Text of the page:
Sorokin also finds evidence of non-linearity in history. He posits that historical change follows the pattern of the pendulum. Civilizations move backward and forward between ideational societies focused only on the nature of truth to sensate civilizations focused on pleasure and capital accumulation. Each one swings too far, with integrative stages appearing on occasion. Thus, we should expect to see in the next hundred or so years, a swing away from the sensate to the ideational. In a 1000 years, there will be additional swings, a few hundreds year of each.
Emergence and evolution
The main point is that all systems are to some extent patterned and change is intrinsic in them. This is far more complex then the lay view that the decline follows the rise (although certainly there is historical truth to this) since there is novelty, emergence. As Vico wrote hundreds of years ago, the laws of social change are soft, the past never repeats in the same way.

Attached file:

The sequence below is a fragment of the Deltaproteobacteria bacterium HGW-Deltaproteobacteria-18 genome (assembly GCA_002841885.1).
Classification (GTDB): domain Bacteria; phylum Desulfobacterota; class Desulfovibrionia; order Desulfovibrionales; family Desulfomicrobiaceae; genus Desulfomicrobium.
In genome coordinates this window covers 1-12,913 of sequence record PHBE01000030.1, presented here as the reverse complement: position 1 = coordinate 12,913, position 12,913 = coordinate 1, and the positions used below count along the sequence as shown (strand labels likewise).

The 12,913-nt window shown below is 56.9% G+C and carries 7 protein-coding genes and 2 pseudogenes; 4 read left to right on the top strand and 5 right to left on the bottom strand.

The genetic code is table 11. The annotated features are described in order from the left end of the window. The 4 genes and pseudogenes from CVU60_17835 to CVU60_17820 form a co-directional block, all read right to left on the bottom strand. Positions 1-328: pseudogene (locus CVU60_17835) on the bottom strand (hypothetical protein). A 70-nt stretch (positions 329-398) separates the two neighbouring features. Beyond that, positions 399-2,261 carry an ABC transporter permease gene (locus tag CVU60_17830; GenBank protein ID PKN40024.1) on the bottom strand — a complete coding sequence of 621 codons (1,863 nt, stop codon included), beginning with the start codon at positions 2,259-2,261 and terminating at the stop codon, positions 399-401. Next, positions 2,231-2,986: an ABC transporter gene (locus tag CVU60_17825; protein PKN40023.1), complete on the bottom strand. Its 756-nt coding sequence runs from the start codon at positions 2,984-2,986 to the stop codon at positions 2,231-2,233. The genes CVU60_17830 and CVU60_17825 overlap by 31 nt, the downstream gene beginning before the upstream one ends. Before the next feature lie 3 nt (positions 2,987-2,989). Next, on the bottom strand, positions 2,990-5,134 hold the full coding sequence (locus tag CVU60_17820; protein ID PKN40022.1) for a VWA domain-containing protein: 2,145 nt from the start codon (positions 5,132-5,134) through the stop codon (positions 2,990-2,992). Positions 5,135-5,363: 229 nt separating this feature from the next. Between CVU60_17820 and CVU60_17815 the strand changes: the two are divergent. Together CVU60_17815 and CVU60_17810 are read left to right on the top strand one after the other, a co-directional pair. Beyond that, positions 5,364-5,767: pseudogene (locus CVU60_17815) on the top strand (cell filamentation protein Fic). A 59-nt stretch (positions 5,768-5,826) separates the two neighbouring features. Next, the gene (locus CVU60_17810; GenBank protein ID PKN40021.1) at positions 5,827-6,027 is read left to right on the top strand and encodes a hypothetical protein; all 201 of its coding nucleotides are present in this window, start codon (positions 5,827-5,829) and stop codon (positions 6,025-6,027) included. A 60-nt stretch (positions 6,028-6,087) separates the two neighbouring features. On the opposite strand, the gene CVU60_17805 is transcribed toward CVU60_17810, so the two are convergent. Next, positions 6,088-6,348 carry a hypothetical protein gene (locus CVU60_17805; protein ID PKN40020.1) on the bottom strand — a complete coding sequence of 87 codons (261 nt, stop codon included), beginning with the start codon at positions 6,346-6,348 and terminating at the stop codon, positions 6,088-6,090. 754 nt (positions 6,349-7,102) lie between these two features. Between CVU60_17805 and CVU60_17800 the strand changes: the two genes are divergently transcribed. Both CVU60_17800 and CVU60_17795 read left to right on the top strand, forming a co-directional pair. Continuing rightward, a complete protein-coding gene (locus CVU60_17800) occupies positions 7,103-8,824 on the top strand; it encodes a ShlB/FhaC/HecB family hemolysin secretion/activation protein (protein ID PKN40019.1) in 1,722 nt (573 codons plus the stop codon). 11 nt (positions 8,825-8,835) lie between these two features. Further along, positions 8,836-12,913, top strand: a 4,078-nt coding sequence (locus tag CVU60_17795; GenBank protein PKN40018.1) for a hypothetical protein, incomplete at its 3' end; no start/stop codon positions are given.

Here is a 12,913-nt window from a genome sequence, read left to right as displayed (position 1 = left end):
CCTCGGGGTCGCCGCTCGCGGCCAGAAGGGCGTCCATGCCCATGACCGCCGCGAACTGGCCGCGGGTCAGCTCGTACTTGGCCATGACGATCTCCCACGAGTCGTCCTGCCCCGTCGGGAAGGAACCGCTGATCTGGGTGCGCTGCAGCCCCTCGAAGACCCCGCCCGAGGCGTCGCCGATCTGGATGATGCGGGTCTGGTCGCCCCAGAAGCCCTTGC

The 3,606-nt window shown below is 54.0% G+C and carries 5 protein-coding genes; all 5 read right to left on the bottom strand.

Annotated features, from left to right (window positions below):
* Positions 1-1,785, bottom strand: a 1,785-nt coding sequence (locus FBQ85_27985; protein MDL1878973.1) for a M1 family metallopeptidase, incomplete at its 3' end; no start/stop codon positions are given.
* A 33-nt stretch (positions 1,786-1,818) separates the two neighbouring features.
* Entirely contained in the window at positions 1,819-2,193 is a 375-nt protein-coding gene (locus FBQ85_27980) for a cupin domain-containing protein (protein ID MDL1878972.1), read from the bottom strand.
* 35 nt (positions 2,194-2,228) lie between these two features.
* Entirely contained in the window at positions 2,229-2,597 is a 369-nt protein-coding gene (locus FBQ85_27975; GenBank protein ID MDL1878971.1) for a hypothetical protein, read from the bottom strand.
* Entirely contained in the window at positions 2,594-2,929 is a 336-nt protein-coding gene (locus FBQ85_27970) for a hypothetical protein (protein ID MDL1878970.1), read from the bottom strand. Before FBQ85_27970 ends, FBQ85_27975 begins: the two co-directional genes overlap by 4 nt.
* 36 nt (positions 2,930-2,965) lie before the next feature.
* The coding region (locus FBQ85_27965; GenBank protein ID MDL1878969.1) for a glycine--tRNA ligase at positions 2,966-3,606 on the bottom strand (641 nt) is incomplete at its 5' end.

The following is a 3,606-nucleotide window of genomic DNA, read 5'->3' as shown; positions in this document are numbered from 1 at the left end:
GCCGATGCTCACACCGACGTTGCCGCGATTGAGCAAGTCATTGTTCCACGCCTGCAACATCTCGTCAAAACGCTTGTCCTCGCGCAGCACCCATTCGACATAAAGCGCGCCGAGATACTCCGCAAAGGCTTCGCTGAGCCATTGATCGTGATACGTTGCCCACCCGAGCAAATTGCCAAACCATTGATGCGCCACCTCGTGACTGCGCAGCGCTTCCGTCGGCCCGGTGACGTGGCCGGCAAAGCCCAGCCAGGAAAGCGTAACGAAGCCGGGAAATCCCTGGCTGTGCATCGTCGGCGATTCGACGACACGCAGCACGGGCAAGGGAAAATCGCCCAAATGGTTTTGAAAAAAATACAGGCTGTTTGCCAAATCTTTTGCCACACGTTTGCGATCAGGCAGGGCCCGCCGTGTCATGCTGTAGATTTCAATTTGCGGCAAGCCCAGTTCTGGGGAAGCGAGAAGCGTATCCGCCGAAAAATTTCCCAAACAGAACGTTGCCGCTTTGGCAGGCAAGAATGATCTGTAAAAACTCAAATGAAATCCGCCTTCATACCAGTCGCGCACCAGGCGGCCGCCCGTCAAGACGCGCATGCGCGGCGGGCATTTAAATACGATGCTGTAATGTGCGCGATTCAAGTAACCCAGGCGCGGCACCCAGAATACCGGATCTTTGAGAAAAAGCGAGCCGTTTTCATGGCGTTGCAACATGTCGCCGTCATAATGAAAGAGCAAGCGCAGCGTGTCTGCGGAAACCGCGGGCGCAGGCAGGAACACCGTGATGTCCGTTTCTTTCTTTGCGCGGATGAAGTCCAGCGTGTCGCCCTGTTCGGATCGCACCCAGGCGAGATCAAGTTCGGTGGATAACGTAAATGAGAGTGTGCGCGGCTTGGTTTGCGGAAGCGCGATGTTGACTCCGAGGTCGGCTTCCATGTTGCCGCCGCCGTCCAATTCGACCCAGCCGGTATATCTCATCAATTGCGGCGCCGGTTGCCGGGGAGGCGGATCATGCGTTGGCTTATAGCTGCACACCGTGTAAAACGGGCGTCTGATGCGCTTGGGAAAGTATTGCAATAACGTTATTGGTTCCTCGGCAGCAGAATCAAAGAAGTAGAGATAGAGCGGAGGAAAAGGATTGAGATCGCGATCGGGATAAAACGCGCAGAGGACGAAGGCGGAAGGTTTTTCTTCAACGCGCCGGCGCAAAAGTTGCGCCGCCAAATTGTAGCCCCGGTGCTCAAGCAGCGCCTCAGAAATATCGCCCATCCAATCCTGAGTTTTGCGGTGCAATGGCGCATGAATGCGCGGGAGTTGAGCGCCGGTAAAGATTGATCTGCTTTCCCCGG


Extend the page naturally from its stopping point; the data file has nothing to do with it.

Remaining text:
Certainly then there is a role for individuals, for new technologies, for grand social movements, for bifurcation as Ilya Prigogine and other modern scientists have argued. However, is as well, argues Arnold Toynbee, imitation and thus eventual decline. But with all generational decline, a new era can be ushered in by a creative minority. However, there are not endless possibilities to social structure, to the shape of the new era. There are only a few possible evolutionary structures (at this stage, at least): local, self-reliant culture systems; a new world church (ideational); a new world empire; or the “Wallersteinian” mixture of local polities and a world economy – the capitalist world economy we have today. There are not an endless array of social choices, just as for humans, biology and genetics “determine” the shape of what we are.